Scrawled words, controversial flag spark fear, anger at CHS
Between a gun scare and a controversial incident involving the Confederate flag, Claremont High School has had a difficult week.
On Wednesday, graffiti was found scrawled in a boys restroom in the 800 quad of the CHS campus indicating that a student planned to bring a gun to school the following day. The threat did not target a particular student or group of students, nor were any faculty or staff members mentioned.
The Claremont Police Department has determined that the graffiti does not represent a credible threat. Given today’s heightened wariness of school violence, however, the situation has received significant media attention. The story was aired on KCAL9 and on ABC7 Eyewitness News, among other TV news programs.
At 8 a.m. on Thursday, Claremont High School Principal Brett O’Connor emailed a statement to CHS parents, which was also forwarded to the COURIER. Out of “an abundance of caution,” he said, there would be an increased police presence as well as additional school staff and district administrators stationed on campus throughout the day.
It was evident during a 9 a.m. visit to the campus that many parents were heeding the adage, “It is better to be safe than sorry.” With many students kept home for the day, the usually crowded parking lot was half empty. A few of the vacant spots were occupied by two news vans.
The Claremont Police Department emphasizes that the safety of students, staff and faculty is “a primary concern.” Yesterday, four officers, one on a bicycle, spent the day patroling the CHS premises.
“While we do not believe the threat is credible, we still remind everyone to be ever-vigilant in their daily activities and to always report anything suspicious or out of the ordinary to their local police or sheriff’s department,” Claremont police urged in a Thursday-morning release.
They continue to investigate the incident and ask anyone with information regarding the graffiti to contact the Claremont Police Department or Claremont High School.
Flag makes untimely appearance
Last week, another incident had emotions running high among the Claremont High School community.
On the afternoon of Wednesday, March 12, the Class of 2014 gathered on the football field for the traditional senior class photo. As the picture is meant to be included in the center of the Wolfpack yearbook, students were cautioned to keep things classy and refrain from displaying any signs, banners or hand gestures.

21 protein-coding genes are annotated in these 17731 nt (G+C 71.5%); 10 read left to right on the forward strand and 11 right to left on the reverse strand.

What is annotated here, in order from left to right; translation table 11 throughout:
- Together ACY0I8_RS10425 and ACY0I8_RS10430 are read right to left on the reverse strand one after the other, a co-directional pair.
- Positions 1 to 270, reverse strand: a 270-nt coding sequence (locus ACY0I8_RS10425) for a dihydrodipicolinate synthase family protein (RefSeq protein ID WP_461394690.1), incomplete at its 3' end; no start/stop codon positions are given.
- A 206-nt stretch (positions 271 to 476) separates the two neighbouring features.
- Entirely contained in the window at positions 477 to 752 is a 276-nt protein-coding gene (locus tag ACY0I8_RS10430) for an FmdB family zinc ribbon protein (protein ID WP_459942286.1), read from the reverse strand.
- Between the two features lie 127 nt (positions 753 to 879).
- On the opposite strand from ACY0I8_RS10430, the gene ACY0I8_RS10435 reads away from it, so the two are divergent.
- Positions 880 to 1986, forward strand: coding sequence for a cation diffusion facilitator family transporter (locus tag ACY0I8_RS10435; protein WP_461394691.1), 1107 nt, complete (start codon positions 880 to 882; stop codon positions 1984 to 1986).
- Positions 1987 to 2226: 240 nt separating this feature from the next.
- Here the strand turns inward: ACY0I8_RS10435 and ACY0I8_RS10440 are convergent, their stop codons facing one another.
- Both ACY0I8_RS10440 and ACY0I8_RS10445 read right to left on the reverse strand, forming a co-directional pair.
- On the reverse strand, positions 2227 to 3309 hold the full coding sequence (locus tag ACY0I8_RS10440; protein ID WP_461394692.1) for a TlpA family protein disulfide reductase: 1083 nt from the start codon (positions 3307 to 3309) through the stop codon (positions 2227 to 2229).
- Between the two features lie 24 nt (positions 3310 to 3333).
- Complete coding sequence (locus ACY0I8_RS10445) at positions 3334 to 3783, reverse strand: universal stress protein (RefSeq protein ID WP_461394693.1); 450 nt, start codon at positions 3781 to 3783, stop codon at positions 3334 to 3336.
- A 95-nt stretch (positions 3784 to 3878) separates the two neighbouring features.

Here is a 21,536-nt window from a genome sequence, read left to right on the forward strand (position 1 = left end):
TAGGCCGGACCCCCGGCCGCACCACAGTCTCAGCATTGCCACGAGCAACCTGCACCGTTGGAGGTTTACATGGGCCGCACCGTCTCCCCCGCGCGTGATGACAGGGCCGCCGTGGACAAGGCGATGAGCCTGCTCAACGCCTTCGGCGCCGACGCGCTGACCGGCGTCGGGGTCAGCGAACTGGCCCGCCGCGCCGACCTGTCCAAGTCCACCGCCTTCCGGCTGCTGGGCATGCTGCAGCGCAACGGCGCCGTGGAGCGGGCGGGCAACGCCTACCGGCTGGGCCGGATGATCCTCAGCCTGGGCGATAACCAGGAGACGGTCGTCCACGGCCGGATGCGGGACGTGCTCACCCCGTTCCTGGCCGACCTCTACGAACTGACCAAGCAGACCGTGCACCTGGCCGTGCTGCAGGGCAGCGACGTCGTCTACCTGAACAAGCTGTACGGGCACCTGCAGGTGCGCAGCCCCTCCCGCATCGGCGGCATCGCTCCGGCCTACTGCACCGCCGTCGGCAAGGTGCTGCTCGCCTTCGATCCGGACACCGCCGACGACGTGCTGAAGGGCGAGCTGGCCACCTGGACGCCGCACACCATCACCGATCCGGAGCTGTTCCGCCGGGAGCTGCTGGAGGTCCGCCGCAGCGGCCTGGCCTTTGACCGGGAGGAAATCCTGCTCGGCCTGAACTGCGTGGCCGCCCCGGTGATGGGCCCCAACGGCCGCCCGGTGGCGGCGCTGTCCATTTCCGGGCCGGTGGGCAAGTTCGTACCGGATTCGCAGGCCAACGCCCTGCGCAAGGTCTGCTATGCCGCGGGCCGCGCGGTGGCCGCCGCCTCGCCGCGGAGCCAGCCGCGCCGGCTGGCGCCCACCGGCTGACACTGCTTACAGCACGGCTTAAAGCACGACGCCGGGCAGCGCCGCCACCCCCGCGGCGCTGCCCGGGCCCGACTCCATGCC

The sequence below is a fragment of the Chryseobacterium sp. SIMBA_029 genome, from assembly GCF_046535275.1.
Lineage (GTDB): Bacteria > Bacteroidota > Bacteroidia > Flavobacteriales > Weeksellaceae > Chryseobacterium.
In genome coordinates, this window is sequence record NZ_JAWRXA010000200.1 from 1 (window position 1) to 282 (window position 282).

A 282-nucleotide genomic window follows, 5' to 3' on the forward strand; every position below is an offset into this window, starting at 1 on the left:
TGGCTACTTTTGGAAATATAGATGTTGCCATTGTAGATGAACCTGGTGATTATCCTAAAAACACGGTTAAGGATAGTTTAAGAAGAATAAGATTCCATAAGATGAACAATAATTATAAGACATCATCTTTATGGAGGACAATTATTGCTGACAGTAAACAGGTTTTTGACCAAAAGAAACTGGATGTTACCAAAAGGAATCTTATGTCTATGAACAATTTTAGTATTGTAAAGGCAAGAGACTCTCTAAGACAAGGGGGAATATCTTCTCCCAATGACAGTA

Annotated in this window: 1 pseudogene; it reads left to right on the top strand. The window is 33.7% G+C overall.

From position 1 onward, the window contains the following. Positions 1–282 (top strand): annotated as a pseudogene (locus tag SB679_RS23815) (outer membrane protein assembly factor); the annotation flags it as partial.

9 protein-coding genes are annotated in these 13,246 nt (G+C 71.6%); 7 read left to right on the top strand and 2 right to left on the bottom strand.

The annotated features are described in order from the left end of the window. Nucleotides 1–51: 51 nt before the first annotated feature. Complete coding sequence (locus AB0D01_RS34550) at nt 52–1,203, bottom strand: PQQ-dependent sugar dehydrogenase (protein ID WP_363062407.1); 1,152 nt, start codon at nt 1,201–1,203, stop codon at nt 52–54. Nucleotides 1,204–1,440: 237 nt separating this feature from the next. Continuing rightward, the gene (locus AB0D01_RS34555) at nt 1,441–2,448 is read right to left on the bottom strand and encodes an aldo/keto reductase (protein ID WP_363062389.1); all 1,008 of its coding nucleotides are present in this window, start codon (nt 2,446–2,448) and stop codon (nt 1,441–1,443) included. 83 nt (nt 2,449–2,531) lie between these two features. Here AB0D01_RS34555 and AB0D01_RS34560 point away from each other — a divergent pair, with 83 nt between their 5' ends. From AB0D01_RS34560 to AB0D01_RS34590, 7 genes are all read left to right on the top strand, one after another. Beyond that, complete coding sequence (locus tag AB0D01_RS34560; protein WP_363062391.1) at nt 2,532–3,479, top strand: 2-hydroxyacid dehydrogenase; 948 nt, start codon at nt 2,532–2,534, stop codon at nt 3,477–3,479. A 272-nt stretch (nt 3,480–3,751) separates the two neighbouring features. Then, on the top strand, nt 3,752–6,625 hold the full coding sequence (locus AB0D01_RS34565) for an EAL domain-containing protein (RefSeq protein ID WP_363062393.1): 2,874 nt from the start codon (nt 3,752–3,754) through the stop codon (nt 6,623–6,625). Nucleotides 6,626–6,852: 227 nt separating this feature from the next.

Despite the warning, a few students came to the shoot equipped with small signs and banners. One group of boys brought a Confederate flag. The students held the flag at waist level for much of the shoot. It is not clear how many shots—snapped by a photographer standing on an elevated scissor lift—included the flag.
When the photographer encouraged the students to blow off some steam in a “silly shot,” most of the kids contented themselves with hand gestures or funny faces. Several, however, hoisted the Confederate flag. At no time did the three CHS administrators supervising the photo spot the Confederate flag, according to Mr. O’Connor.
The situation was brought to the administration’s attention when a few “upset and offended” students notified them after the shoot. They acted quickly, according to a release sent to the CHS community as well as the COURIER last Friday. The administrators contacted the parents and guardians of the students holding the Confederate flag that same day “to inform them of what had occurred and that at investigation would follow.”
The students involved have been counseled and faced consequences, according to the release. Another student, who wished to remain anonymous, stated that the participating boys received a punishment under the category of “disruption,” which ranges from a detention to a suspension depending on the level of the offense. The student continued, “A lot of the student body, myself included, want a formal apology from these students and so a petition will continue for that.”
The photographer was able to capture many images that were appropriate for the school yearbook, so there is no need for a re-shoot. The offending image, however, has made its way onto various Facebook pages.
In the aftermath of the incident, students are engaging in what Mr. O’Connor characterizes as an “appropriate” and healthy debate over the meaning of the display.
The Confederate flag served as the official flag for the 11 states that seceded from the Union before or during the Civil War, asserting that the federal government was intruding on states’ rights.
One of the main rights in contention was the ability to keep slaves. As a result, many people view the Confederate flag—sometimes called the Southern Cross—as a sign of white supremacy. It is an impression that schools across the nation are taking seriously. Last year, two students from Tahoma High School in Washington were suspended after arriving at school wearing T-shirts emblazoned with the Confederate flag.
Supporters of the Southern Cross assert that the controversy is due to over-zealous political correctness. They say that the Confederate flag is not a racist symbol but instead a regional one—a sign of Southern pride.
Both of these views were reportedly expressed in a forum held at CHS yesterday, in which students were encouraged to voice their opinions and concerns about the presence of the Confederate flag at a school photo shoot.
Mr. O’Connor has expressed his hope that the occurrence will serve as a learning experience.
“The actions of a handful of students displaying the Confederate flag at a large class photo were, at the minimum, disruptive and disrespectful to many students,” he wrote. “It is my hope that all CHS students will use this incident as an opportunity to dialogue and reflect on how our actions can be offensive and harmful to others.”